Nick Davies’s much-discussed Flat Earth News is easily summarised: ‘Journalism today is little more than churnalism. 60% of newspaper stories are uncritically recycled from public relations and news agency sources.’
It’s easy to view this as an old-fashioned journalist’s lament for a mythical golden age when reporters had time to investigate stories, and when proprietors were benign media owners. (He dismisses today’s owners as ‘grocers’ because of their focus on margins.)
Because this 400 page book is so easily summarised and dismissed, I was at first reluctant to buy it. But it’s a much better and more worthwhile read than you might imagine. Take one small example.
Davies describes the primary purpose of journalism as ‘telling the truth’. But he distinguishes truth from accuracy. A news release from a PR source should be accurate, for example (names spelt correctly, facts checked) but cannot be truthful, since truthfulness would require a balanced account including mention of competitors or critics.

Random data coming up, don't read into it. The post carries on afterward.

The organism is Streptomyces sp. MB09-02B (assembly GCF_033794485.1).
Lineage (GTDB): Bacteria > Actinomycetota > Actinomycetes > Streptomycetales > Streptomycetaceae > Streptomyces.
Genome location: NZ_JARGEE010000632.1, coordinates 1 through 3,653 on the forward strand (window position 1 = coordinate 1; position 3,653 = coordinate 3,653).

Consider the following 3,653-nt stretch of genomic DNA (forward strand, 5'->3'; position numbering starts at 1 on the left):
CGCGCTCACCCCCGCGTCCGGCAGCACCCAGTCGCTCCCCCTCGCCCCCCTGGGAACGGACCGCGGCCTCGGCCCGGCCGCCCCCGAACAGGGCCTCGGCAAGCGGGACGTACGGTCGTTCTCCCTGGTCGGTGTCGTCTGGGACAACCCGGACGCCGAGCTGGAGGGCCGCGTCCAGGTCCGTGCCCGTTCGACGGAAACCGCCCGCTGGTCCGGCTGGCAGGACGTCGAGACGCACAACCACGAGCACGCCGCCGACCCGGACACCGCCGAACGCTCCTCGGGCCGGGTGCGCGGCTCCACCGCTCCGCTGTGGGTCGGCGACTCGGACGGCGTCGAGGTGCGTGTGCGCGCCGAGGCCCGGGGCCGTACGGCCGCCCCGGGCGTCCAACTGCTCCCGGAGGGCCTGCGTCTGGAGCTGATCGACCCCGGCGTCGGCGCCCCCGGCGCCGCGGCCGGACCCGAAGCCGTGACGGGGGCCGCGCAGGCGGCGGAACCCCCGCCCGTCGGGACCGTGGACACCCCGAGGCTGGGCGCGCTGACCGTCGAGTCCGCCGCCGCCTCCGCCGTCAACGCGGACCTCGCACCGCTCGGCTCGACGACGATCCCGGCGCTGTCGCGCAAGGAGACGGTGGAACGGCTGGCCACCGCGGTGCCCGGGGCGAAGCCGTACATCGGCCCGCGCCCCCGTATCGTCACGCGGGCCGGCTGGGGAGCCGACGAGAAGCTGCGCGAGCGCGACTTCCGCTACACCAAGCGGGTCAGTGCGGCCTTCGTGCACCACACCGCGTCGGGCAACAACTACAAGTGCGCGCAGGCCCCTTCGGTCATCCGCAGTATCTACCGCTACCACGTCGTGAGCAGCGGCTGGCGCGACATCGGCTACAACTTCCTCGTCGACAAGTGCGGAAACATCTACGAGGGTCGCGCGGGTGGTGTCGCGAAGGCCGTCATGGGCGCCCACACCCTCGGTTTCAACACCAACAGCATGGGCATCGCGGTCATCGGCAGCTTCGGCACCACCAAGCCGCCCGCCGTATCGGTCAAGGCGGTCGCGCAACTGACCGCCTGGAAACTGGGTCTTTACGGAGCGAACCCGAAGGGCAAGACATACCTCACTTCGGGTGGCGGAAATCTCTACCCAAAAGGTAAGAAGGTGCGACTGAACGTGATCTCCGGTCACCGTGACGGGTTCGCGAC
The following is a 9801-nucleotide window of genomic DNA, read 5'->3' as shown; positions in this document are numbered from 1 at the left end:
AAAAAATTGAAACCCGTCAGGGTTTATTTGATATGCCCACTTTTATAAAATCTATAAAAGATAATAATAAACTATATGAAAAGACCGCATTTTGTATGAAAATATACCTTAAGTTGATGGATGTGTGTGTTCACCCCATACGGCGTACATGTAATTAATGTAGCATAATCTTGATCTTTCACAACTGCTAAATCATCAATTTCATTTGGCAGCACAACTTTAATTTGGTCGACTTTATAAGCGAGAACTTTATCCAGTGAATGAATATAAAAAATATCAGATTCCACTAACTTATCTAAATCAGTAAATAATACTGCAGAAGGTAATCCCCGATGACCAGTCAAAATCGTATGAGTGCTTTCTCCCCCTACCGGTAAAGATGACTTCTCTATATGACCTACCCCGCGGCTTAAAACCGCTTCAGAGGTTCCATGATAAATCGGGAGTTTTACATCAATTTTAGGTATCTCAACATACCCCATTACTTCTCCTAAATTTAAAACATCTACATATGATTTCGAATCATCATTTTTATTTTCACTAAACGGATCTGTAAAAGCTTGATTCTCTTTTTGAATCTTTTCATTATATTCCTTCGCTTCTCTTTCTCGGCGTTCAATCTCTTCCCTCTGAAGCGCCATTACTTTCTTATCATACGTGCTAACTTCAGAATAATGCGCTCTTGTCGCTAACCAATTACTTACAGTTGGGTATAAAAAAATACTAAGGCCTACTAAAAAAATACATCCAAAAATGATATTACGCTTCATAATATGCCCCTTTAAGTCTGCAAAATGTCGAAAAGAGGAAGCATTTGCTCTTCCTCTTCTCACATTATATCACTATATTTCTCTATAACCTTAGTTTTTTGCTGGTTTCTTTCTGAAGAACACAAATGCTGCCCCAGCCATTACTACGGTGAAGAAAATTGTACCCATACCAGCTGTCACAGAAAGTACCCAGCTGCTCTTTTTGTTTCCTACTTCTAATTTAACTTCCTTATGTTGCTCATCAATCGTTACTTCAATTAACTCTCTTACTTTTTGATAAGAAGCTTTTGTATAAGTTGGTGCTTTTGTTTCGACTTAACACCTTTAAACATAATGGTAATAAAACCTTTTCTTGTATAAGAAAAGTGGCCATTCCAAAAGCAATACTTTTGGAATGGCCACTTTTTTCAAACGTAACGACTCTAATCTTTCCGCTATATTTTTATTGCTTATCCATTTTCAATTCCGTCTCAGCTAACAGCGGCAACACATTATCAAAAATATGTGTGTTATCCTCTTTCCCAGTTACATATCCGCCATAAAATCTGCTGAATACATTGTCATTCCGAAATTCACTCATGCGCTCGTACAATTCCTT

This truthfulness v accuracy issue is at the heart of the Wikipedia debate below. Again, contributions to Wikipedia should be accurate; but the entry can only become truthful once a balanced judgement has been reached.
In this analysis – and in my words – the journalist is like a High Court judge. Knowledgeable, attentive, patient and fair. The public relations practitioner is like a barrister: professional, persuasive and necessarily biased.
I’ve not finished reading Flat Earth News so I’ll hold off making further comments, but this image of magisterial and impartial journalism doesn’t sound truthful, does it?